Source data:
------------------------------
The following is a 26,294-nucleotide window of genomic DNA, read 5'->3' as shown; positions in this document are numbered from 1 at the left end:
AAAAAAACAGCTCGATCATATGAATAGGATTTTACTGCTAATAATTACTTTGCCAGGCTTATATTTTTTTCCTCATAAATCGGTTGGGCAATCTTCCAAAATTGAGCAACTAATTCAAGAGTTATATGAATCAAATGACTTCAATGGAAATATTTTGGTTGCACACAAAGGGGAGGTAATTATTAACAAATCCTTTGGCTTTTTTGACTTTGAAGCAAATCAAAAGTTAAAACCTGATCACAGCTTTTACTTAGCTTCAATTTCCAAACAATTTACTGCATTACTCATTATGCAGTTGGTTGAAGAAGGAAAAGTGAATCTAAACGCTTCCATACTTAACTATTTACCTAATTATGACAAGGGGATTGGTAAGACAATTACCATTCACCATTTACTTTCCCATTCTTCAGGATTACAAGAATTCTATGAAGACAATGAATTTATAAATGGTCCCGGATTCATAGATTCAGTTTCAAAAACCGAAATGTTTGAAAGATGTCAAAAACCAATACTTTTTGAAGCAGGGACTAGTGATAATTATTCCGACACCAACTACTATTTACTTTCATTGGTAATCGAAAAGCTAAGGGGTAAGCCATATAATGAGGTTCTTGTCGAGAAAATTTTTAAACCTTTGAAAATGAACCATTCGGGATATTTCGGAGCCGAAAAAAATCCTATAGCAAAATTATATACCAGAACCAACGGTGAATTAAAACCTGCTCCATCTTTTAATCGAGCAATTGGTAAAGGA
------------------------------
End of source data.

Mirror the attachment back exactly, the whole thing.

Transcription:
The following is a 26,294-nucleotide window of genomic DNA, read 5'->3' as shown; positions in this document are numbered from 1 at the left end:
AAAAAAACAGCTCGATCATATGAATAGGATTTTACTGCTAATAATTACTTTGCCAGGCTTATATTTTTTTCCTCATAAATCGGTTGGGCAATCTTCCAAAATTGAGCAACTAATTCAAGAGTTATATGAATCAAATGACTTCAATGGAAATATTTTGGTTGCACACAAAGGGGAGGTAATTATTAACAAATCCTTTGGCTTTTTTGACTTTGAAGCAAATCAAAAGTTAAAACCTGATCACAGCTTTTACTTAGCTTCAATTTCCAAACAATTTACTGCATTACTCATTATGCAGTTGGTTGAAGAAGGAAAAGTGAATCTAAACGCTTCCATACTTAACTATTTACCTAATTATGACAAGGGGATTGGTAAGACAATTACCATTCACCATTTACTTTCCCATTCTTCAGGATTACAAGAATTCTATGAAGACAATGAATTTATAAATGGTCCCGGATTCATAGATTCAGTTTCAAAAACCGAAATGTTTGAAAGATGTCAAAAACCAATACTTTTTGAAGCAGGGACTAGTGATAATTATTCCGACACCAACTACTATTTACTTTCATTGGTAATCGAAAAGCTAAGGGGTAAGCCATATAATGAGGTTCTTGTCGAGAAAATTTTTAAACCTTTGAAAATGAACCATTCGGGATATTTCGGAGCCGAAAAAAATCCTATAGCAAAATTATATACCAGAACCAACGGTGAATTAAAACCTGCTCCATCTTTTAATCGAGCAATTGGTAAAGGA